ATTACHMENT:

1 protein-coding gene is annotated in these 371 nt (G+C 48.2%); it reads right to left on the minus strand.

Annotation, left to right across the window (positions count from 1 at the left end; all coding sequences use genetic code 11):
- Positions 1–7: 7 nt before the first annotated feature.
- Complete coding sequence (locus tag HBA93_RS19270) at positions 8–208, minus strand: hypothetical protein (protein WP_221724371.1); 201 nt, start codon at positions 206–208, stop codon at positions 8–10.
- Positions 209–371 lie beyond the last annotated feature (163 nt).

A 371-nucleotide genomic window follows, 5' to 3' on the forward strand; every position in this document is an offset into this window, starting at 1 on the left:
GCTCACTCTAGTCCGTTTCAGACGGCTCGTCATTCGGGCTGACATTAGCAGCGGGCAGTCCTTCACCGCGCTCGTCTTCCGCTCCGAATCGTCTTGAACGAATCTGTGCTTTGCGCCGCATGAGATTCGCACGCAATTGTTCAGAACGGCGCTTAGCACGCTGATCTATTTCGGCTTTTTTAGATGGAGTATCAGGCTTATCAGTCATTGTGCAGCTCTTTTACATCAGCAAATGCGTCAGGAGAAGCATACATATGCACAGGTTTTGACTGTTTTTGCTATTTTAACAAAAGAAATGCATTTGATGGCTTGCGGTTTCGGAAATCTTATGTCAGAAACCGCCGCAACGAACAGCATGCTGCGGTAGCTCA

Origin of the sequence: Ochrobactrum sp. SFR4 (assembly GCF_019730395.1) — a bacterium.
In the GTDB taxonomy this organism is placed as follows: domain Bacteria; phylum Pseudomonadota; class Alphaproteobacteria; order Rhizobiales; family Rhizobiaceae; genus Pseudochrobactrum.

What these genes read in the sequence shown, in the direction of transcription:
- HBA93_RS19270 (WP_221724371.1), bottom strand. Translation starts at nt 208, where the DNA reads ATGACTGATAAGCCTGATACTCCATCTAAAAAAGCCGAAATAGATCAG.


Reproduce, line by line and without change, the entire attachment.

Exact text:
1 protein-coding gene is annotated in these 371 nt (G+C 48.2%); it reads right to left on the minus strand.

Annotation, left to right across the window (positions count from 1 at the left end; all coding sequences use genetic code 11):
- Positions 1–7: 7 nt before the first annotated feature.
- Complete coding sequence (locus tag HBA93_RS19270) at positions 8–208, minus strand: hypothetical protein (protein WP_221724371.1); 201 nt, start codon at positions 206–208, stop codon at positions 8–10.
- Positions 209–371 lie beyond the last annotated feature (163 nt).

A 371-nucleotide genomic window follows, 5' to 3' on the forward strand; every position in this document is an offset into this window, starting at 1 on the left:
GCTCACTCTAGTCCGTTTCAGACGGCTCGTCATTCGGGCTGACATTAGCAGCGGGCAGTCCTTCACCGCGCTCGTCTTCCGCTCCGAATCGTCTTGAACGAATCTGTGCTTTGCGCCGCATGAGATTCGCACGCAATTGTTCAGAACGGCGCTTAGCACGCTGATCTATTTCGGCTTTTTTAGATGGAGTATCAGGCTTATCAGTCATTGTGCAGCTCTTTTACATCAGCAAATGCGTCAGGAGAAGCATACATATGCACAGGTTTTGACTGTTTTTGCTATTTTAACAAAAGAAATGCATTTGATGGCTTGCGGTTTCGGAAATCTTATGTCAGAAACCGCCGCAACGAACAGCATGCTGCGGTAGCTCA

Origin of the sequence: Ochrobactrum sp. SFR4 (assembly GCF_019730395.1) — a bacterium.
In the GTDB taxonomy this organism is placed as follows: domain Bacteria; phylum Pseudomonadota; class Alphaproteobacteria; order Rhizobiales; family Rhizobiaceae; genus Pseudochrobactrum.

What these genes read in the sequence shown, in the direction of transcription:
- HBA93_RS19270 (WP_221724371.1), bottom strand. Translation starts at nt 208, where the DNA reads ATGACTGATAAGCCTGATACTCCATCTAAAAAAGCCGAAATAGATCAG.